Not surprisingly, in light of the unprecedented success of "Frankenstein," the studio was eager to have Whale helm another horror feature. Not inclined to repeat himself, the director demurred and chose the lightweight romantic drama "The Impatient Maiden" (1931) as his next project. As disappointing as that film was, convincing Whale to move forward with "The Old Dark House" (1932) was a relatively simple task. "The Old Dark House" (1932) was at once a reinvigoration of the malevolent mansion subgenre, a brilliant exercise in expressionist set design and directorial style, and an affectionately black parody of English family life. By now, Whale had established a group of frequent collaborators that, in addition to Clive, included writers R.C. Sherriff and Benn Levy, editor Ted Kent and set designer Charles D. Hall. Obsessed with camera movement and intricately staged scenes, he ingeniously used reflections to illustrate differences between outward appearance and reality in his grim portrait of marriage and murder, "The Kiss Before the Mirror" (1933). Although the latter film failed to garner much attention, Whale's next feature, the special effects spectacular "The Invisible Man" (1933), proved to be one of the most successful, critically-hailed films of the year. A story of megalomania, madness and revenge, audiences thrilled to the sound of Claude Rains' maniacal voice and marveled at the ground-breaking invisibility effects.
After the record-setting success of "The Invisible Man," Whale shifted gears once again with the stylized romantic comedy "By Candlelight" (1933). He followed that bit of satisfying fluff with an unsung minor masterpiece, "One More River" (1934). A literate and very adult portrait of an abusive marriage, this beautiful adaptation of John Galsworthy's last novel was tragically overlooked in its day. More famous and flamboyant by far was the film often heralded as Whale's greatest, the long-awaited sequel he at last agreed to make - "Bride of Frankenstein" (1935). Depicting the doomed pairing of the Monster (Karloff) with a specially created mate (Elsa Lanchester), the film was brimming with fantastic moments, technical virtuosity, and the director's masterful control of tone, mood and atmosphere. Within five years, Whale had become one of a handful of directors in the studio system to attain almost total control over his projects, and as long as the box office responded favorably, Carl Laemmle Sr. and Jr. were content to let Whale play and experiment to his heart's content. A perfect example could be seen in his next feature, a genre convention-skewering mix of screwball comedy and murder mystery, "Remember Last Night?" (1935), about a group of socialites who awake after an all-night binge to discover one of their own murdered. Complications ensue, due to the fact that they were all too intoxicated to recall any of the previous night's events.
Whale next directed what many consider the greatest version of the landmark stage musical drama "Show Boat" (1936). Handsomely shot, lovingly detailed, and featuring memorable performances from Irene Dunne, Paul Robeson, Helen Morgan and Allan Jones, Whale went to great lengths to ensure the authenticity of the Kern and Hammerstein stage experience in his filmed adaptation. Despite the continued success on screen, troubled waters lay ahead at Universal Studios. The Laemmles, in a bid to move Universal from second-string status to the big leagues, had overextended themselves financially by 1936, resulting in their ouster after a corporate takeover. With more fiscally-minded overseers now in charge, the sympathetic atmosphere Whale had long enjoyed at Universal quickly evaporated. After protests and a threatened German boycott by the then-ruling Nazi Party prompted fearful studio execs to make drastic cuts to Whale's WWI drama "The Road Back" (1937), the once pampered director found himself relegated to little more than a high-priced hired hand. Hoping to get out of their contract with Whale, the new studio regime assigned him a string of B-movie projects. A disgusted Whale went on to freelance for studios such as Warner Bros. and MGM on lesser projects like "The Great Garrick" (1937), prior to helming his penultimate Universal movie, "Wives Under Suspicion" (1938), a tepid remake of his own "The Kiss Before the Mirror."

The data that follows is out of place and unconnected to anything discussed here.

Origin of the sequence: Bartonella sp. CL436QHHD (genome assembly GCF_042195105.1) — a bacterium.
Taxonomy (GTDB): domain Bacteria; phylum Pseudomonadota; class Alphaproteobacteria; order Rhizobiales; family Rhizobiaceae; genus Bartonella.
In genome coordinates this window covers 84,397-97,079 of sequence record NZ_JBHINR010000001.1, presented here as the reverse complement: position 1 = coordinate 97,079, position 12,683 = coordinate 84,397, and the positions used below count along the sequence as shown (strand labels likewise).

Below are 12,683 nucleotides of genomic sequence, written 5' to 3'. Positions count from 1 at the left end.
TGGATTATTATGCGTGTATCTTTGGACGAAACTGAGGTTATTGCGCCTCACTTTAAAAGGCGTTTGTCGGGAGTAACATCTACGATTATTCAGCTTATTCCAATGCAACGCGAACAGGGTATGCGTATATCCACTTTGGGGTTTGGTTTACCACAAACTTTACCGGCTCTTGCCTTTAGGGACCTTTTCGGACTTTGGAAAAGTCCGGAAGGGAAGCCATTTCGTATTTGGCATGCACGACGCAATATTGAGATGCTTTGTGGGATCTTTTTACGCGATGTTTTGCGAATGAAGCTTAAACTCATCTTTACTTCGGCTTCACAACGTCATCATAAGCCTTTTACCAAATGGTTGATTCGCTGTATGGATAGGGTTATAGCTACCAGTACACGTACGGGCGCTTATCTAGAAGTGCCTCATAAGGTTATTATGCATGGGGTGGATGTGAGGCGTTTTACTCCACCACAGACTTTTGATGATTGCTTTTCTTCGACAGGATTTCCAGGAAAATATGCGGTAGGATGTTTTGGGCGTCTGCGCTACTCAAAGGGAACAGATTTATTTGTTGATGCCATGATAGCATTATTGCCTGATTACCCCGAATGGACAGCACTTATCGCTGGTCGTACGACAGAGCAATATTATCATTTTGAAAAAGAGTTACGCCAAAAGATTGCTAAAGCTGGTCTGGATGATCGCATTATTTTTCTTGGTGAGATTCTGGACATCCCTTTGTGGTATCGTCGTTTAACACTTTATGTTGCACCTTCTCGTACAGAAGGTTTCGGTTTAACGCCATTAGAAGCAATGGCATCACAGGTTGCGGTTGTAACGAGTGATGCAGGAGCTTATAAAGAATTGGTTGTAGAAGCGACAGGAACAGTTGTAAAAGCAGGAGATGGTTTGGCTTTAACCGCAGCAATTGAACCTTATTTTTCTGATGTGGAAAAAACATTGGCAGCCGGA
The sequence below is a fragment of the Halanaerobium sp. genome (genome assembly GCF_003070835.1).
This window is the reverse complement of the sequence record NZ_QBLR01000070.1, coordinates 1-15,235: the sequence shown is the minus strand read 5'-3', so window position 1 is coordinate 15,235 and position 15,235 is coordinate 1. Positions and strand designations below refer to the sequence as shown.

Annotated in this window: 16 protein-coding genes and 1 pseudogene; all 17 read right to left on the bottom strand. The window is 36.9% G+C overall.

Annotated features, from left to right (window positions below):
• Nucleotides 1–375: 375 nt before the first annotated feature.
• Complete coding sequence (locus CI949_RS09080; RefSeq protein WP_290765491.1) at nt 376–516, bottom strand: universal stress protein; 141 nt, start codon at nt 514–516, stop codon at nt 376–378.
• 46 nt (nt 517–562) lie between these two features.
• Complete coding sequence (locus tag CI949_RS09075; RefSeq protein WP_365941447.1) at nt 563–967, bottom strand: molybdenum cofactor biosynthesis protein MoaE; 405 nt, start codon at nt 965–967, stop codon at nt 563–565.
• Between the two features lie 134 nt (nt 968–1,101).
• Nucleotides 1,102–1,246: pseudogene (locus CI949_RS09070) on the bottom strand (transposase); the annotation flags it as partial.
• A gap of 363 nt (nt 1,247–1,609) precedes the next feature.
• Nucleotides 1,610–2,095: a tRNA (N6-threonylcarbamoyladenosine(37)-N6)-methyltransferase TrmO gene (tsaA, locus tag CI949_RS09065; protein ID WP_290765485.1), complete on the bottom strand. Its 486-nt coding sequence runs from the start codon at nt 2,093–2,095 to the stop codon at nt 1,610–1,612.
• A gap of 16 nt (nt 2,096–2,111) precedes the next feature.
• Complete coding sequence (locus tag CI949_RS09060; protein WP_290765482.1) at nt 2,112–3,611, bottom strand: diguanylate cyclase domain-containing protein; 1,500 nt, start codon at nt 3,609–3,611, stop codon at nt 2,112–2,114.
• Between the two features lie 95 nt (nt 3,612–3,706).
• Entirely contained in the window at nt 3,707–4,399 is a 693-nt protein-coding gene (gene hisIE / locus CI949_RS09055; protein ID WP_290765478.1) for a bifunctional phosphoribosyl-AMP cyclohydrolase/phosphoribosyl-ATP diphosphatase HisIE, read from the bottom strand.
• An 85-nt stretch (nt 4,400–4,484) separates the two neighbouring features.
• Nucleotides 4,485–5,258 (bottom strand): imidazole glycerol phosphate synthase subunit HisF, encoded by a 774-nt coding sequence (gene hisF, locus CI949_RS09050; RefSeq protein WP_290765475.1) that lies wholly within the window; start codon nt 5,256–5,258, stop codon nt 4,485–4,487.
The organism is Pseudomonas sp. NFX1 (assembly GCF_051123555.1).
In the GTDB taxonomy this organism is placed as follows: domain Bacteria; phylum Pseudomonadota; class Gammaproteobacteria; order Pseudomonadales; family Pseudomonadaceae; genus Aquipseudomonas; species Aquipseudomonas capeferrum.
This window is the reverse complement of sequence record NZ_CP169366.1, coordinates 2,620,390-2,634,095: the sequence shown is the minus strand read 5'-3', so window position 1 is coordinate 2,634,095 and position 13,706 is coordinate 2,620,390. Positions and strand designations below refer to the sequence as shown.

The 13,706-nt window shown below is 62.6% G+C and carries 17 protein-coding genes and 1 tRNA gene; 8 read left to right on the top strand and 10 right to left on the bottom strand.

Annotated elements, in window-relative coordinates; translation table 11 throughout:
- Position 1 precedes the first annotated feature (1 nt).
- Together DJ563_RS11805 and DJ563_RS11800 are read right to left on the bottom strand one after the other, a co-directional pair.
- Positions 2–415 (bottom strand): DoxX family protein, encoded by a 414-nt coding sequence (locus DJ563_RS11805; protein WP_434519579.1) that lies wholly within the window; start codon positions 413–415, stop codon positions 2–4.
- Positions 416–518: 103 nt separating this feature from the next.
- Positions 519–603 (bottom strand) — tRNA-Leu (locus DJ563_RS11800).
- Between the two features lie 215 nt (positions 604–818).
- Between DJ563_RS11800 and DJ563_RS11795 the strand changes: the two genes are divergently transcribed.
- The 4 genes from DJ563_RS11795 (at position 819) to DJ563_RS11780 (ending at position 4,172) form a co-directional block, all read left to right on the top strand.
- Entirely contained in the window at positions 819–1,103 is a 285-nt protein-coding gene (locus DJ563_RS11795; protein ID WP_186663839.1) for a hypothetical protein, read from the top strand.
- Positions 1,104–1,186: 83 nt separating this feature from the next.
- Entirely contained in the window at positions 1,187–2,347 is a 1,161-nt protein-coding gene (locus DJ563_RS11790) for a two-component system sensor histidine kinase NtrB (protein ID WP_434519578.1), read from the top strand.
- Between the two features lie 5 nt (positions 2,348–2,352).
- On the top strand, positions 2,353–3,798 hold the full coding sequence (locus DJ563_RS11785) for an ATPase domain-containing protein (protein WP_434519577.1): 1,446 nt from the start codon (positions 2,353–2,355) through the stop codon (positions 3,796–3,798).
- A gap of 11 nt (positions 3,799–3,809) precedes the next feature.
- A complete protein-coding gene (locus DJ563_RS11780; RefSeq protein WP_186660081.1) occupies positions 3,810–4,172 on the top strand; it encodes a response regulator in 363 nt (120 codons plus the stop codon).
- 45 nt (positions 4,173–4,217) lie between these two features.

Although increasingly disillusioned with the film business and on the outs with the establishment, Whale still had a cinematic trick up his sleeve. Exceptional in its own right was his thrilling version of Dumas' swashbuckling classic "The Man in the Iron Mask" (1939), starring Louis Hayward as twins of royal lineage, and Warren William as the Musketeer, d'Artagnan. It would be Whale's last successful film. Sadly, the laughably bad "Green Hell" (1940) would go down in history as his final effort with Universal, and the World War II drama "They Dare Not Love" (1941) ultimately marked his swan song as a feature film director. Having said goodbye to Hollywood, Whale, always careful with his finances, was in the enviable position to what he pleased with his newfound free time. At the suggestion of his longtime partner and lover, David Lewis - another openly gay man in the film industry who Whale had met at the beginning of his career - the retired director took up painting, and soon built an impressive studio in his home. Whale still accepted bits of directorial work here and there, including volunteer work on an Army training film, and a brief return to Broadway directing the thriller "Hand in Glove" in 1944. His final film effort of any kind was "Hello Out There" (1949), a never-released 40-minute short, intended as part of an anthology film project.
During a tour through Europe in the early 1950s, Whale met and began a relationship with a 25-year-old bartender named Pierre Foegel. After returning to California in 1952, he informed a stunned Lewis that he intended to bring Foegel to live with him. It was the end of Whale and Lewis' 20-plus-year relationship, although the two remained lifelong friends. Foegel moved in with Whale the following year, and with the exception of a brief separation, remained with him at his home until Whale's death. In 1956, Whale was hospitalized after suffering a pair of strokes, and during his time there he underwent shock treatments to combat his increasing depression. He was eventually released and cared for at home by a nurse, although his failing health and diminished mental faculties soon made life unbearable for the talented filmmaker and artist. On May 29, 1957, Whale was found drowned in his pool at the age of 67. Although the circumstances aroused suspicion, the death was listed as accidental until the release of Whale's suicide note by Lewis shortly before his own death, decades later. Following an extensively researched biography by James Curtis in 1982, Whale's final months were the inspiration for the novel Father of Frankenstein by Christopher Bram. The basis for the film "Gods and Monsters" (1998), it focused on the unlikely relationship between Whale (Sir Ian McKellen) and a fictional gardener (Brendan Fraser). The film version earned McKellen an Academy Award nomination for his performance, and generated a resurgence of interest and newfound respect for the underappreciated film director.